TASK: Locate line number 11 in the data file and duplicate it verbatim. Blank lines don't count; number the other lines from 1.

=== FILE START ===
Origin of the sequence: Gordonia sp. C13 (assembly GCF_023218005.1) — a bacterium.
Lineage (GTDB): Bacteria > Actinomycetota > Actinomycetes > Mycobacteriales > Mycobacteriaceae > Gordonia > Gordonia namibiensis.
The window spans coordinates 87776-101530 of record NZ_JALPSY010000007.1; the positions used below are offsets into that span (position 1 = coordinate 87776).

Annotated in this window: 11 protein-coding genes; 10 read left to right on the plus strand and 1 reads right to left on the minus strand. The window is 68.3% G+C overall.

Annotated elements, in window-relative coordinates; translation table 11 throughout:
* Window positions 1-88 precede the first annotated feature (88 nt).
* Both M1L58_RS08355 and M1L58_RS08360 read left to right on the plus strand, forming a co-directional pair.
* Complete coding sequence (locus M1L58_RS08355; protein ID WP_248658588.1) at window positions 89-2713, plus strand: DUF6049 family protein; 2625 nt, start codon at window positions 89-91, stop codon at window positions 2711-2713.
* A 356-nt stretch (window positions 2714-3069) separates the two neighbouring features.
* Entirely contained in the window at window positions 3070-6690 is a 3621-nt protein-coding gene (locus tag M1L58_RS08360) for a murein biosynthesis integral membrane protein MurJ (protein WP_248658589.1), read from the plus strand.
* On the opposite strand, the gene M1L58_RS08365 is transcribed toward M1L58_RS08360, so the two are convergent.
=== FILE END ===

* On the opposite strand, the gene M1L58_RS08365 is transcribed toward M1L58_RS08360, so the two are convergent.